Collation also indicates some slight variations in the Beinecke manuscript from readings in British Library and Huntington, such as 'slanderous flames' rather than 'slanderous flying flames' in line 13, but these are relatively insubstantial and are more likely to be caused by Alston's slips or alterations in transcription than by a different source.

For further discussion of the manuscripts, Wroth's poem, and their circulation see my essay, 'Mary Wroth and Hermaphroditic Circulation', in Susan Wiseman, ed., Early Modern Women and the Poem (Manchester: Manchester University Press, 2012).
Railing Rimes returned vpon the author
by mie Mary Wrothe

Hirmophradite in ſenſe in Art a monſter
    as by your ralling rimes ye world may Conſter
Your spitefull words againſt a painleſs booke
    ſhows {th}at an aſs muc{h} like ye Sire doth looke
Men truly noble fear no touch of Blood
    nor queſtion make of o{th}ers muc{h} more good
Can ſuc{h} Compariſons ſeme ye want of witt
    w{h}en oyſters {h}aue enflamd your blood wth it
But it appeares your guiltineſs gapt wide
    filld wth Dirty doubt your brainſ swolne tide
Bo{th} frind and foe in deed you uſe alike
    & yor madd witt in sherry aequall ſtrike
        T{h}eſe ſlaunderous flying flames raiſd from {th}e pott
        you know are falſe and raging makes you hott
        How eaſily now do you receaue yor owne
        turnd on your ſelf from w{h}ence ye squibb was {th}rowne
        w{h}en {th}eſe few lines not {th}ouſands writt at leaſt
        mainly {th}us proue your ſelf {th}e drunken beaſt
        T{h}is is far leſs to you {th}en you {h}aue donne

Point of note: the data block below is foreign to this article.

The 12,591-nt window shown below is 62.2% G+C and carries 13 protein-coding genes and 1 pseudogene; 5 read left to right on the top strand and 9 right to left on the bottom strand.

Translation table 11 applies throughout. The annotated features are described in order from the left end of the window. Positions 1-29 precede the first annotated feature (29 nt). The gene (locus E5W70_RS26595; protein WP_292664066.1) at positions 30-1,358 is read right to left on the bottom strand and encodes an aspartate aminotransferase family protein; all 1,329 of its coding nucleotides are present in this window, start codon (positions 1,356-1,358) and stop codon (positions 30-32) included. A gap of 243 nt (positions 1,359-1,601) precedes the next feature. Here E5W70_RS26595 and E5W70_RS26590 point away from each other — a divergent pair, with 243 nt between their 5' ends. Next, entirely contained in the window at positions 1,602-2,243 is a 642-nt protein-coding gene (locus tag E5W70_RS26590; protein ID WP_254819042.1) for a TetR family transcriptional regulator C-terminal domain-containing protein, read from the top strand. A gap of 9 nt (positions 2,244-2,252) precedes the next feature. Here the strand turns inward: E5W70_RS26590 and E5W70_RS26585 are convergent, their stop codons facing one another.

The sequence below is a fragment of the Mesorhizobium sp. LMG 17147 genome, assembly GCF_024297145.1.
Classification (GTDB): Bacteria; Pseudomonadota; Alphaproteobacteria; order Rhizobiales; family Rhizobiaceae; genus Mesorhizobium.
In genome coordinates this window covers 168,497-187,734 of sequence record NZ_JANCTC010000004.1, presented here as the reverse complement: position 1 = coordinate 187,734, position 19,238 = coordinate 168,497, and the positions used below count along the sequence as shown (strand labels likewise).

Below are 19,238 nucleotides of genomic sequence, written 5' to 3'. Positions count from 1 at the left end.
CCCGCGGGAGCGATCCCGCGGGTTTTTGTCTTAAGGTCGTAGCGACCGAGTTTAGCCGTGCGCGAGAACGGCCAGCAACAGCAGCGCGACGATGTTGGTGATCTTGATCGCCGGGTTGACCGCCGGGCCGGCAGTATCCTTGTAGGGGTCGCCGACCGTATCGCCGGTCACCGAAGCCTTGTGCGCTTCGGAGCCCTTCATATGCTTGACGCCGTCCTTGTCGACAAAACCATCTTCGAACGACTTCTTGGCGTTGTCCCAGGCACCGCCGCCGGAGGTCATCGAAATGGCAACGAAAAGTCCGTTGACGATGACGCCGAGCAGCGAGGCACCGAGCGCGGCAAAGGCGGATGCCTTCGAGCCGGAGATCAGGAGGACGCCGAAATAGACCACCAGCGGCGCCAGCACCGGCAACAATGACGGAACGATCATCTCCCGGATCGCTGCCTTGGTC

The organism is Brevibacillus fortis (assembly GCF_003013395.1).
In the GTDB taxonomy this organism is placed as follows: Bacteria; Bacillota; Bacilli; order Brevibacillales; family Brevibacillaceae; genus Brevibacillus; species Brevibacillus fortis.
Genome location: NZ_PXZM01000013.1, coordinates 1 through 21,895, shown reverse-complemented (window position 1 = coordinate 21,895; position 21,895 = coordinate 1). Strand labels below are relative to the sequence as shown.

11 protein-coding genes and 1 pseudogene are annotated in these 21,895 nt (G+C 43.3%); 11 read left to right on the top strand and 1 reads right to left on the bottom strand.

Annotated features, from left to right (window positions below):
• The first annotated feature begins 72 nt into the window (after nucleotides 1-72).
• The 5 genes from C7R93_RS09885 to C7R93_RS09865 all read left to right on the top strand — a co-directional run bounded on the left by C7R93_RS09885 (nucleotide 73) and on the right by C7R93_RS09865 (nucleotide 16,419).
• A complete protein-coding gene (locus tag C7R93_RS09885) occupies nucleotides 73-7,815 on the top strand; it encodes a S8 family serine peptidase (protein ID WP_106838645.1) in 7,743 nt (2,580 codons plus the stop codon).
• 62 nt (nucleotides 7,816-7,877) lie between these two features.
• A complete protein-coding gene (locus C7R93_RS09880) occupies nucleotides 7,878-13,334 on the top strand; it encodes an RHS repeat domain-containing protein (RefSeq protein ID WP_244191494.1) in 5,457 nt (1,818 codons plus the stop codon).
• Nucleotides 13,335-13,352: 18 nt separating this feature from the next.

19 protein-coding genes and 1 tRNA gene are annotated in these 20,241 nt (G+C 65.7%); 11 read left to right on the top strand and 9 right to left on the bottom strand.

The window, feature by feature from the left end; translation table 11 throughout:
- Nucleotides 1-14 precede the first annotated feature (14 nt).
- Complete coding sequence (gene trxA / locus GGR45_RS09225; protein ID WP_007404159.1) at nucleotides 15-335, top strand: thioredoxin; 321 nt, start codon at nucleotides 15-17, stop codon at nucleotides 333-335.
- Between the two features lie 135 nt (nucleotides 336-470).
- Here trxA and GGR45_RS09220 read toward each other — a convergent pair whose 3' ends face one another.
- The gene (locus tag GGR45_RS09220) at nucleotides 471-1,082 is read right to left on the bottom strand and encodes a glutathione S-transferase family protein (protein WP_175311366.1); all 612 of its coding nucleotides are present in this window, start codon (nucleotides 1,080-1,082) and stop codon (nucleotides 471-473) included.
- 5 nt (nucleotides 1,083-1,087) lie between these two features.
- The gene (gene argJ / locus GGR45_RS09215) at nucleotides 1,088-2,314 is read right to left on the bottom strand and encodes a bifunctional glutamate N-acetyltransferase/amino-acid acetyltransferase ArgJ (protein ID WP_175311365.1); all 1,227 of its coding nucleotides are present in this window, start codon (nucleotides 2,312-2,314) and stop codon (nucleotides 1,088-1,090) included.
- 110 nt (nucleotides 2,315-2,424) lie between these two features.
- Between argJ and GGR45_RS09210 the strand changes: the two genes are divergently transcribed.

a trid but of your owne all wouen but worſe spunn
        By wych you liuely ſee in your owne glaſe
        {h}ow {h}ard it is for you to ly and paſs
        T{h}us you {h}aue made your ſelf a lying wonder
        fooles and {th}eir paſtimes ſhould not part aſunder
        Take {th}is {th}en now lett railing Rimes alone
        for wiſe and wor{th}yer men {h}aue written none
Railing Rhymes returned upon the author by Mistress Mary Wroth

Hermaphrodite in sense, in art a monster,
    As by your railing rhymes the world may conster,*
Your spiteful words against a harmless book
    Shows that an ass much like the sire doth look.
Men truly noble fear no touch of blood,
    Nor question make of others much more good.
Can such comparisons seem the want of wit
    When oysters have enflamed your blood with it?
But it appears your guiltiness gaped wide
    And filled with dirty doubt your brain's swollen tide,
Both friend and foe in deed you use alike
    And your mad wit in sherry equal strike,
These slanderous flying flames raised from the pot
    You know are false, and raging makes you hot.
How easily now do you receive your own
    Turned on yourself from whence the squib was thrown,
When these few lines, not thousands, writ at least
    Mainly thus prove yourself the drunken beast.
This is far less to you than you have done,
    A thread but of your own, all woven but worse spun
By which you lively see in your own glass
    How hard it is for you to lie and pass.
Thus you have made yourself a lying wonder,
    fools and their pastimes should not part asunder.
Take this then, now let railing rhymes alone
    For wise and worthier men have written none.
Conster: construe

Images reproduced by the permission of the University of Nottingham (MSS Cl, LM 85/3).